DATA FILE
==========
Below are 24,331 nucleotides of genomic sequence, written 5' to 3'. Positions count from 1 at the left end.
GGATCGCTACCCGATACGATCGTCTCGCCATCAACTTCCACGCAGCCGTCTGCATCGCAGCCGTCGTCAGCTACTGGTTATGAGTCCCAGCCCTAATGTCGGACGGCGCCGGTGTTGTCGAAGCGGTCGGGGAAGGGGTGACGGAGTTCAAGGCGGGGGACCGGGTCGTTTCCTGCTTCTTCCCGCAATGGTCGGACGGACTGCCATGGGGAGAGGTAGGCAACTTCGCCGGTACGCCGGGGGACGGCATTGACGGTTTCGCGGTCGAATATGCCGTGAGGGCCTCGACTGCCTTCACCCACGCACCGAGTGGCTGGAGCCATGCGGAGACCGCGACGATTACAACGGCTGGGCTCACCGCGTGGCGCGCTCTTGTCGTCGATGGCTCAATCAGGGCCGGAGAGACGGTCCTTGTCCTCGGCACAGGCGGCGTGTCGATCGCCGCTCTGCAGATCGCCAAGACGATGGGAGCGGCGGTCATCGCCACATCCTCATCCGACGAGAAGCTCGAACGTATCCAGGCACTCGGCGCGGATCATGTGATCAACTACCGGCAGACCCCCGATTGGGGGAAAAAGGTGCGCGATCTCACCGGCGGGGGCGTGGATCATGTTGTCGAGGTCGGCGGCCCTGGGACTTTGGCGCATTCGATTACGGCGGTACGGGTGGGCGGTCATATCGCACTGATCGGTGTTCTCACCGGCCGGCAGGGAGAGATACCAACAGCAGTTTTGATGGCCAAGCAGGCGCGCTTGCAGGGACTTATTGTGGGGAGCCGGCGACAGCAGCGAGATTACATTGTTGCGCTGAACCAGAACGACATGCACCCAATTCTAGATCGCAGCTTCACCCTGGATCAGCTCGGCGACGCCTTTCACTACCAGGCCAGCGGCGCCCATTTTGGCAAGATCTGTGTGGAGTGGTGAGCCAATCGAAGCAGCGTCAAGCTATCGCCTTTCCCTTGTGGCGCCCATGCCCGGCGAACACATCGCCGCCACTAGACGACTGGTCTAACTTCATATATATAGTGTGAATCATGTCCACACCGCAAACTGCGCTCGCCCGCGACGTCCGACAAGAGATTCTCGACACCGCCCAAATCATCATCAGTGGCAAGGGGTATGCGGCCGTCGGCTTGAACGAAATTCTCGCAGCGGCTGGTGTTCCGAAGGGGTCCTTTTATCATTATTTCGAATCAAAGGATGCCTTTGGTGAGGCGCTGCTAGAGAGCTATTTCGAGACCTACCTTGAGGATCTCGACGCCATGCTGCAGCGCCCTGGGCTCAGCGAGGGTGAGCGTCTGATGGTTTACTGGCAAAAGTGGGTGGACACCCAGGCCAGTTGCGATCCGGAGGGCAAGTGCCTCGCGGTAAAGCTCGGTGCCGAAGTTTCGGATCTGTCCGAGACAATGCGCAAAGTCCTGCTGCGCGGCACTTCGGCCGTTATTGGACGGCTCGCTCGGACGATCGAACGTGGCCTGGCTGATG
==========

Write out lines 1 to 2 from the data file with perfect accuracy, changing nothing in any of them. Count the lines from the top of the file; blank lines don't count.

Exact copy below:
Below are 24,331 nucleotides of genomic sequence, written 5' to 3'. Positions count from 1 at the left end.
GGATCGCTACCCGATACGATCGTCTCGCCATCAACTTCCACGCAGCCGTCTGCATCGCAGCCGTCGTCAGCTACTGGTTATGAGTCCCAGCCCTAATGTCGGACGGCGCCGGTGTTGTCGAAGCGGTCGGGGAAGGGGTGACGGAGTTCAAGGCGGGGGACCGGGTCGTTTCCTGCTTCTTCCCGCAATGGTCGGACGGACTGCCATGGGGAGAGGTAGGCAACTTCGCCGGTACGCCGGGGGACGGCATTGACGGTTTCGCGGTCGAATATGCCGTGAGGGCCTCGACTGCCTTCACCCACGCACCGAGTGGCTGGAGCCATGCGGAGACCGCGACGATTACAACGGCTGGGCTCACCGCGTGGCGCGCTCTTGTCGTCGATGGCTCAATCAGGGCCGGAGAGACGGTCCTTGTCCTCGGCACAGGCGGCGTGTCGATCGCCGCTCTGCAGATCGCCAAGACGATGGGAGCGGCGGTCATCGCCACATCCTCATCCGACGAGAAGCTCGAACGTATCCAGGCACTCGGCGCGGATCATGTGATCAACTACCGGCAGACCCCCGATTGGGGGAAAAAGGTGCGCGATCTCACCGGCGGGGGCGTGGATCATGTTGTCGAGGTCGGCGGCCCTGGGACTTTGGCGCATTCGATTACGGCGGTACGGGTGGGCGGTCATATCGCACTGATCGGTGTTCTCACCGGCCGGCAGGGAGAGATACCAACAGCAGTTTTGATGGCCAAGCAGGCGCGCTTGCAGGGACTTATTGTGGGGAGCCGGCGACAGCAGCGAGATTACATTGTTGCGCTGAACCAGAACGACATGCACCCAATTCTAGATCGCAGCTTCACCCTGGATCAGCTCGGCGACGCCTTTCACTACCAGGCCAGCGGCGCCCATTTTGGCAAGATCTGTGTGGAGTGGTGAGCCAATCGAAGCAGCGTCAAGCTATCGCCTTTCCCTTGTGGCGCCCATGCCCGGCGAACACATCGCCGCCACTAGACGACTGGTCTAACTTCATATATATAGTGTGAATCATGTCCACACCGCAAACTGCGCTCGCCCGCGACGTCCGACAAGAGATTCTCGACACCGCCCAAATCATCATCAGTGGCAAGGGGTATGCGGCCGTCGGCTTGAACGAAATTCTCGCAGCGGCTGGTGTTCCGAAGGGGTCCTTTTATCATTATTTCGAATCAAAGGATGCCTTTGGTGAGGCGCTGCTAGAGAGCTATTTCGAGACCTACCTTGAGGATCTCGACGCCATGCTGCAGCGCCCTGGGCTCAGCGAGGGTGAGCGTCTGATGGTTTACTGGCAAAAGTGGGTGGACACCCAGGCCAGTTGCGATCCGGAGGGCAAGTGCCTCGCGGTAAAGCTCGGTGCCGAAGTTTCGGATCTGTCCGAGACAATGCGCAAAGTCCTGCTGCGCGGCACTTCGGCCGTTATTGGACGGCTCGCTCGGACGATCGAACGTGGCCTGGCTGATG